Permanent Life Insurance

Permanent life insurance policies, such as whole or universal life, include both a death benefit and a savings/cash account component which you can borrow against to pay for college. Many whole life and similar policies regularly credit the cash account with interest in a guaranteed* amount specified in the policy terms (*guaranteed by the claims-paying strength of the issuing insurance company.)

Interest accrued in the policy grows tax deferred but is taxable if that part of the money is borrowed for any purpose. (In case of death, the death benefit plus remaining cash value usually gets paid out to the beneficiary tax-free.)

While a life insurance policy does not show up in financial aid calculations as an asset, amounts borrowed to pay for college are considered as income on the next year’s FAFSA, as is withdrawing money from a Roth IRA, potentially reducing the amount of student financial aid available.

Life insurance policies often have high fees, and it can take more than 10 years with some policies to surpass what you have paid in premiums. If you are using these to pay for college, consider buying the policy when the child is a toddler with them as the insured to keep the cost of insurance low.

Keep in mind that if you borrow money from the cash portion of a permanent life insurance policy, interest is charged on the amount borrowed until you pay the money back—in essence, you are paying “yourself” back—and regular premium payments must be made to keep the policy in force. NOTE: Some policies allow premiums to be deducted from cash value but watch closely because you could end up with no death benefit and owe money to the insurance company.



You can purchase an annuity with a short payout schedule to make payments to cover tuition. Often annuities are costly with high fees, so you may have to contribute a significant amount to achieve the payout needed. In order to make this work in your favor cost-wise, you might need to start early and purchase a deferred annuity policy which guarantees* a high credited interest rate (*guaranteed by the claims-paying strength of the issuing insurance company.)

While an annuity does not show up on the FAFSA as an asset, annuity amounts paid out are considered income the next year, similar to taking money from a Roth IRA to pay for college. So rather than taking annuity payments while attending college, optionally you could take out student loans (interest rates on Parent PLUS federal student loans are anticipated to be around 5.3% for the 2020-21 academic school year), then use the annuity to pay off the loans after graduation depending on interest rates, crediting rates, and whether or not it saves you money in the long run.


How College Savings Can Impact Financial Aid Eligibility

Financial aid for college is determined by The U.S. Department of Education’s calculated EFC (Expected Family Contribution), which is based on a combination of family and student income and assets.

Some people worry that saving money will hurt their financial aid eligibility, but the reality is that income will have a much bigger impact. According to, only 2.6% to 5.6% of your savings is counted on the FAFSA while 22% to 47% of your income is counted. (For the 2020-2021 cycle, if a dependent student and family has a combined income of $26,000 or less, expected contribution to college costs are automatically zero.)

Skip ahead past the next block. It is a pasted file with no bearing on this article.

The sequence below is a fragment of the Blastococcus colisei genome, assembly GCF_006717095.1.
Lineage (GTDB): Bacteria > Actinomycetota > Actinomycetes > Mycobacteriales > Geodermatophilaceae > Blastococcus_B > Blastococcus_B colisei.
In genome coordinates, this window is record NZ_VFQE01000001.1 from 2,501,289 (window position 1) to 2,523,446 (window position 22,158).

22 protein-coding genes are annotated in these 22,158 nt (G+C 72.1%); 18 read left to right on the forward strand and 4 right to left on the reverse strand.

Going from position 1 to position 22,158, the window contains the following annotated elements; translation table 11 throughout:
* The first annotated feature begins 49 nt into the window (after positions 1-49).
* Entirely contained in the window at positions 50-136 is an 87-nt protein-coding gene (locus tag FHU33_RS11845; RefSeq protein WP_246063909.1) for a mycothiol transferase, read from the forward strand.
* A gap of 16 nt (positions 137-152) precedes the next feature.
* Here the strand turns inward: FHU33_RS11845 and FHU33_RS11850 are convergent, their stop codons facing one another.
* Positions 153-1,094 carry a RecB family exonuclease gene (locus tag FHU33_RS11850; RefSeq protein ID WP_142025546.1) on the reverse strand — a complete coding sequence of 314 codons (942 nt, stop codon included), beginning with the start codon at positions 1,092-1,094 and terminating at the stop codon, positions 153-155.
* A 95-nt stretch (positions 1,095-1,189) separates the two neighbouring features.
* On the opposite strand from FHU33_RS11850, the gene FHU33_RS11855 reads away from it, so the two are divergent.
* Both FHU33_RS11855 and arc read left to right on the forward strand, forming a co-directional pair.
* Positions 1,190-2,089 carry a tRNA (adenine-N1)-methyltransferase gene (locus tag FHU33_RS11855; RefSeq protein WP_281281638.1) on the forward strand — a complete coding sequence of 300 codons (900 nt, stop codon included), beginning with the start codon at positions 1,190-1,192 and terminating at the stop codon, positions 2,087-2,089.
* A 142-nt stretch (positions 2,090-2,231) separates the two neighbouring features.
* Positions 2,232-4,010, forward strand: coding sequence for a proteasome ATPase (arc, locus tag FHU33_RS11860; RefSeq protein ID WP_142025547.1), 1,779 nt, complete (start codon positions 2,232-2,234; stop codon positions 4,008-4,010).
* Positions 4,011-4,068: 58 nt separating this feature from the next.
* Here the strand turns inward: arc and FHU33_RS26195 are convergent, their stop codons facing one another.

For the average family, concerns about contributing to a 529 plan because of its impact on financial aid are largely overblown, because although it is considered a parental asset (even if it’s in the student’s name), only about 5% of the money inside of a 529 plan is actually counted for financial aid purposes.

Sometimes, shifts can be made to assets which are favorable to more financial aid, but usually this only applies to people with middle-range or lower incomes. As discussed above, retirement accounts, permanent insurance and annuities are not counted as assets on the initial FAFSA. But money withdrawn to pay for college expenses can be counted in subsequent years as untaxed income to the student, potentially lowering the student’s future eligibility for financial aid.

With the exception of 529 plans, which are always counted as parental assets, families with lower incomes may want to consider whose names other assets are held in before they file the FAFSA. If the child has a lot of money in bank savings or mutual funds held in their name, their financial aid eligibility could be impacted. The reason is that parents have something called an “asset protection allowance” in FAFSA of at least $30,000 in asset calculations which students do not have.

Once again, for high income families, whose name assets are held in doesn’t really matter since a high combined family income means you probably won’t qualify for financial aid. In fact, so-called “kiddie tax” advantages may make it more beneficial for children to hold more unearned income assets.


FAFSA (Free Application for Federal Student Aid) and the CSS (College Scholarship Service)

While it is true that life insurance cash values and annuities don’t need to be reported on the FAFSA, the federal student aid form, non-qualified annuities are counted as assets on the CSS Profile, another aid form used by about 300 colleges.

Additionally, 529 plans that are owned by grandparents are not counted as an asset when a student completes the FAFSA, but they do ask for grandparent-owned 529 assets on the CSS Profile “for professional judgment purposes.”

Importantly, distributions from grandparent-owned 529 plans are technically considered a gift to the student, and treated as untaxed income for financial aid purposes, which can impact a student’s aid eligibility by up to 50% of the distribution. So having an asset in the form of a 529 plan account that is owned by the grandparent does not count as an asset in the student’s EFC (expected family contribution toward the cost of college), but if the grandparent makes a distribution from that 529 plan to help the grandchild pay for college, that distribution will be considered untaxed income of the student when the student completes the aid forms the following year.




EFC Calculator:

FAFSA Forecaster:


CSS Profile:



All securities offered through The Investment Center, Inc. Bedminster,NJ- Member FINRA/SIPC. Advisory Services provided through IC Advisory Services, Inc.-An SEC Registered Investment Advisor. Sylvan Financial Advisors is not affiliated with The Investment Center, Inc. or IC Advisory Services, Inc.